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NIH Research Matters

September 8, 2008

Mice Grow More Hearing Cells After Gene Transfer

Researchers have used gene transfer to produce functional hair cells in the inner ears of mice. The accomplishment is an important step in developing potential strategies to treat hearing impairment.

Two panels of cells with V-shaped clusters of microscopic hair-like structures on their surfaces. The right panel shows more hair cells crowded together.

Electron micrographs show V-shaped clusters of microscopic hair-like structures on hair cell surfaces. Mice with Atoh1 (right) have more hair cells than mice without the gene transfer (left). Image by David Woessner, John Mitchell and John V. Brigande, Oregon Health and Science University.

Auditory hair cells in the inner ear are a vital part of our hearing, and their loss is a leading cause of hearing impairment. These cells turn the vibrations of sound energy into electrical signals that travel to the brain. Over the past few years, researchers have made significant progress in understanding how these cells perform this feat. They've also been able to use gene transfer to produce new hair cells and partially restore hearing in deaf adult mammals.

A team of researchers led by Dr. John V. Brigande at the Oregon Health and Science University set out to see if they could use gene transfer to produce functional sensory hair cells in mice, which would allow for a better understanding of the new cells and how they develop. The study was supported by NIH's National Institute on Deafness and Other Communication Disorders (NIDCD), along with the McKnight Endowment Fund for Neuroscience and the American Otological Society.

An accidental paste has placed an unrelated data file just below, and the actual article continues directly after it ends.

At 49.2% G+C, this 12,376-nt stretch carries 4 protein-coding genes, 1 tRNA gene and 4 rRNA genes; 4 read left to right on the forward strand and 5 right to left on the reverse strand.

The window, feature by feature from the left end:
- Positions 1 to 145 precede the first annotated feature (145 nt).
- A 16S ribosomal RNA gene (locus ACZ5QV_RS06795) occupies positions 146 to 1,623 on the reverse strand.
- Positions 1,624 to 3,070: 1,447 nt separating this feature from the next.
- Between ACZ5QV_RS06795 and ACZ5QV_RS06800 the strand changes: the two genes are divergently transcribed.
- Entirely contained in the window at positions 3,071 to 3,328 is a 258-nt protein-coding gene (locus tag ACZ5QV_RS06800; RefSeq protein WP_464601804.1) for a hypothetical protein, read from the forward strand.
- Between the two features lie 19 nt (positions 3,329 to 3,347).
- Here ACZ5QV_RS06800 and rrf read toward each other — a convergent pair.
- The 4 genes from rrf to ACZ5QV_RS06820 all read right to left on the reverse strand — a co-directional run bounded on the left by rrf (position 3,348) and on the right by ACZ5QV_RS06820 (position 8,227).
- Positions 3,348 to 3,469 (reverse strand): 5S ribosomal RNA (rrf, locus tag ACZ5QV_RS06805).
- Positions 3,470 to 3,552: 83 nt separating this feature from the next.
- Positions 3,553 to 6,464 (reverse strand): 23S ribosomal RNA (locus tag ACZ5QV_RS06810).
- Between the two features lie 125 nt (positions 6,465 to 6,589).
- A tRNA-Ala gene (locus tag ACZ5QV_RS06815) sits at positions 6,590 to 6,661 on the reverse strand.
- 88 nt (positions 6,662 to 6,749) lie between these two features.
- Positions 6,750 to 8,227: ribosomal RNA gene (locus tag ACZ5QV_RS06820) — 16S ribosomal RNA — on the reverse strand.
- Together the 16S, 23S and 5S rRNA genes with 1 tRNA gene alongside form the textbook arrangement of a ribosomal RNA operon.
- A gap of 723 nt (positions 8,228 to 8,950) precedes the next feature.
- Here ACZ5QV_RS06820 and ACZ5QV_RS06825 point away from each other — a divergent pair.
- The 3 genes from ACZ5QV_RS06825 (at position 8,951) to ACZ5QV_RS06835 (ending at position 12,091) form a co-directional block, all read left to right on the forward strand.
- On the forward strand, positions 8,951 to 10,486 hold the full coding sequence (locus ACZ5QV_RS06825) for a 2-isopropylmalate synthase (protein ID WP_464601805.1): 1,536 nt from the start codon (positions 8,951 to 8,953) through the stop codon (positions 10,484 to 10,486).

In the online edition of Nature on August 27, 2008, the researchers reported that they devised a method for inserting genes into the region of embryonic mice that develops into the inner ear. The process didn't appear to affect the mice's hearing. Once the scientists had accomplished this, they transferred the gene for Atoh1, which is known to be required for hair-cell formation, into the region.

The genetically altered mice had a 1.8-fold increase in inner ear hair cells. The cells appeared to connect properly to neurons. The researchers tested whether the cells could convert mechanical stimuli into electrical impulses, and found the cells to be fully functional.

“The problem with losing hair cells is that our bodies can not replace them. If they are damaged, broken, or missing, our hearing declines. Dr. Brigande's team has demonstrated a technique that will stimulate research on genetic therapies for hearing loss. It's an important step,” says Dr. Matthew Kelley, chief of the NIDCD Developmental Neuroscience Section.

The next step for the research team will be to use the technique they developed to try to treat hearing loss in mouse models of human deafness and balance disorders. Ultimately, this research may lead to therapies for treating hearing problems in people.

— by Harrison Wein, Ph.D.

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Editor: Harrison Wein, Ph.D.
Assistant Editors: Vicki Contie, Carol Torgan, Ph.D.

NIH Research Matters is a weekly update of NIH research highlights from the Office of Communications and Public Liaison, Office of the Director, National Institutes of Health.

This page last reviewed on December 4, 2012

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